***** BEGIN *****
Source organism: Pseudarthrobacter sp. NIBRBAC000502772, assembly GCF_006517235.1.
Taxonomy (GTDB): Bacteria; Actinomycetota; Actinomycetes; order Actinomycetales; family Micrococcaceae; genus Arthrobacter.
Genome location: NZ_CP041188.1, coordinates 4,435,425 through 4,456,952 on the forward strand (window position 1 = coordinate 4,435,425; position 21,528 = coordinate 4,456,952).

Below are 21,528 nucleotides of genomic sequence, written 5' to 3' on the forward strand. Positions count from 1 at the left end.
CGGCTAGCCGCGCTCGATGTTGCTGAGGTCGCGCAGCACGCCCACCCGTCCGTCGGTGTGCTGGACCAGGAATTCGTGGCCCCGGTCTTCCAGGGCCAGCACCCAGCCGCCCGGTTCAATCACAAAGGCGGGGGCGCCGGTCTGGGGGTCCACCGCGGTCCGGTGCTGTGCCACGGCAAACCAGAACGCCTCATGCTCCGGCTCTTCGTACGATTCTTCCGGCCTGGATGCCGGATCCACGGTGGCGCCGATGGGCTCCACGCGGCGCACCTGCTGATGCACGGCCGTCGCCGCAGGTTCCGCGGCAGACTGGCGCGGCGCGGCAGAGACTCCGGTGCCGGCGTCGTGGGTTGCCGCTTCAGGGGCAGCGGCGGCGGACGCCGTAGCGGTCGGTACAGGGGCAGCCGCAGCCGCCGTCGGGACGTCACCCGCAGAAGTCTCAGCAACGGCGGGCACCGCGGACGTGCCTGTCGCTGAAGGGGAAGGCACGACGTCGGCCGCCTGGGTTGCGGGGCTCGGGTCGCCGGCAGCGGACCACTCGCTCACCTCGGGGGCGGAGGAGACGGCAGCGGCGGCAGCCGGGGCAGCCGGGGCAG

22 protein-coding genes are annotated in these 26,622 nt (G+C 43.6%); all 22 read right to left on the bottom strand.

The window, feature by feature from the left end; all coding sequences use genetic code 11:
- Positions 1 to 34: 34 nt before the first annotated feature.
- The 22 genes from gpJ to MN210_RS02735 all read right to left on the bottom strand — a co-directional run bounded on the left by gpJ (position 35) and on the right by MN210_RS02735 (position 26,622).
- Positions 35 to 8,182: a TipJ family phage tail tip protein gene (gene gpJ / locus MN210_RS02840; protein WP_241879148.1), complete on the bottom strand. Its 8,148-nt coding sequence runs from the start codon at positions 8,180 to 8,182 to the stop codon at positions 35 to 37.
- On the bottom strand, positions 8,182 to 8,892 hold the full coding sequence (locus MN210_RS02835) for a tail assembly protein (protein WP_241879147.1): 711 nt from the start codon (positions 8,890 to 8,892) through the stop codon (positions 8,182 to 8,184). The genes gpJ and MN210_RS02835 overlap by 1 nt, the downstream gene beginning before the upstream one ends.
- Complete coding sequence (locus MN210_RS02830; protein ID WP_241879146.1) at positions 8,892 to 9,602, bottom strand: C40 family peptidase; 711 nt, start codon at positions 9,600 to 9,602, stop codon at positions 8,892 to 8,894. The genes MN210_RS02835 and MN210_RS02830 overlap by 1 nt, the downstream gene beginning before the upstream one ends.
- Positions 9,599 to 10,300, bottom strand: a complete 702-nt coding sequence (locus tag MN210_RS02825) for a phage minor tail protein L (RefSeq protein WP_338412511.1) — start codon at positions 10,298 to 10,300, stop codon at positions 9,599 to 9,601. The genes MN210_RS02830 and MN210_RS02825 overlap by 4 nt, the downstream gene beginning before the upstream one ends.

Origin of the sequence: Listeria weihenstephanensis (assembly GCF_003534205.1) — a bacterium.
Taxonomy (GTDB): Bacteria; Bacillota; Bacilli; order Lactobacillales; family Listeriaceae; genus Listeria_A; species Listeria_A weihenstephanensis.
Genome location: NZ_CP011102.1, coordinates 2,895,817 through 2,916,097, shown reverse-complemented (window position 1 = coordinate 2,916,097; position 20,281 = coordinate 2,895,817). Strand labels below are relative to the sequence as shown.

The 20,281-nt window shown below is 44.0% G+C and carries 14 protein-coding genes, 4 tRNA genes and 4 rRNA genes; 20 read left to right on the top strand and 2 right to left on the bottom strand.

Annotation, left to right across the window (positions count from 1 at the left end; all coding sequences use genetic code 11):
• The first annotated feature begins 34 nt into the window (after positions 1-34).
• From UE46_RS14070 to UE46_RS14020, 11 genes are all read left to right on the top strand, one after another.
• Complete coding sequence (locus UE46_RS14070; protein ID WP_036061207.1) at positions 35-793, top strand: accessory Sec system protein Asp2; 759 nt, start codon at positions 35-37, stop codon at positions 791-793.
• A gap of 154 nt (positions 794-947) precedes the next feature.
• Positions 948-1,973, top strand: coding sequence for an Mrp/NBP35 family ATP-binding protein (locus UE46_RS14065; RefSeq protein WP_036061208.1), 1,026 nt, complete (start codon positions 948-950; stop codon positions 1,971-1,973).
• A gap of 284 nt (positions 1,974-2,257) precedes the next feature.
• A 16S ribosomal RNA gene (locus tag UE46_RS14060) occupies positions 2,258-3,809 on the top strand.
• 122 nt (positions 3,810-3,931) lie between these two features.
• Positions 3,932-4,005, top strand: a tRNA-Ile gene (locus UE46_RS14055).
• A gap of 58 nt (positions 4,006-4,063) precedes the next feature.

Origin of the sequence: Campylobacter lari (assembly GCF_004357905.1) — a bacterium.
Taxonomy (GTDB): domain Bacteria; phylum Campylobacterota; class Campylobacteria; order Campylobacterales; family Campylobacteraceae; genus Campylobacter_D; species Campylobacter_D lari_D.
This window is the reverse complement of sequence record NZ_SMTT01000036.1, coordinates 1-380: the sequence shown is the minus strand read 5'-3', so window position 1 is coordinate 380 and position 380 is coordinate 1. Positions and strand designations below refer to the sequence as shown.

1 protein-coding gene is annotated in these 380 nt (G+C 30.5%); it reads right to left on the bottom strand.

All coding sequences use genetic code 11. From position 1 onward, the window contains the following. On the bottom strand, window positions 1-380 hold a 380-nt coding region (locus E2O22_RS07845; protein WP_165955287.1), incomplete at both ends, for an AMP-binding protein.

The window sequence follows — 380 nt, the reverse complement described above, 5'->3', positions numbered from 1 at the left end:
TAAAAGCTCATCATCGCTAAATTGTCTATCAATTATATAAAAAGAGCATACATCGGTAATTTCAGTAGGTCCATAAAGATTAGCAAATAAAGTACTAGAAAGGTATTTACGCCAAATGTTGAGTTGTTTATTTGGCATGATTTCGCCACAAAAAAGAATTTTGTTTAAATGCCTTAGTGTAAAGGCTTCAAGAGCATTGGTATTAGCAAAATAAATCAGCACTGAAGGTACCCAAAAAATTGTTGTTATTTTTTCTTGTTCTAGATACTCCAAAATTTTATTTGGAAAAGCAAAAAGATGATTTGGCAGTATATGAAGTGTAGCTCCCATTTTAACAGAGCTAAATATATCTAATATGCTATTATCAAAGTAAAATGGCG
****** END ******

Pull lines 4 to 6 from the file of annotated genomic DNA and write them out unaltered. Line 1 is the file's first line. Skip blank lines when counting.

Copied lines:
Below are 21,528 nucleotides of genomic sequence, written 5' to 3' on the forward strand. Positions count from 1 at the left end.
CGGCTAGCCGCGCTCGATGTTGCTGAGGTCGCGCAGCACGCCCACCCGTCCGTCGGTGTGCTGGACCAGGAATTCGTGGCCCCGGTCTTCCAGGGCCAGCACCCAGCCGCCCGGTTCAATCACAAAGGCGGGGGCGCCGGTCTGGGGGTCCACCGCGGTCCGGTGCTGTGCCACGGCAAACCAGAACGCCTCATGCTCCGGCTCTTCGTACGATTCTTCCGGCCTGGATGCCGGATCCACGGTGGCGCCGATGGGCTCCACGCGGCGCACCTGCTGATGCACGGCCGTCGCCGCAGGTTCCGCGGCAGACTGGCGCGGCGCGGCAGAGACTCCGGTGCCGGCGTCGTGGGTTGCCGCTTCAGGGGCAGCGGCGGCGGACGCCGTAGCGGTCGGTACAGGGGCAGCCGCAGCCGCCGTCGGGACGTCACCCGCAGAAGTCTCAGCAACGGCGGGCACCGCGGACGTGCCTGTCGCTGAAGGGGAAGGCACGACGTCGGCCGCCTGGGTTGCGGGGCTCGGGTCGCCGGCAGCGGACCACTCGCTCACCTCGGGGGCGGAGGAGACGGCAGCGGCGGCAGCCGGGGCAGCCGGGGCAG

22 protein-coding genes are annotated in these 26,622 nt (G+C 43.6%); all 22 read right to left on the bottom strand.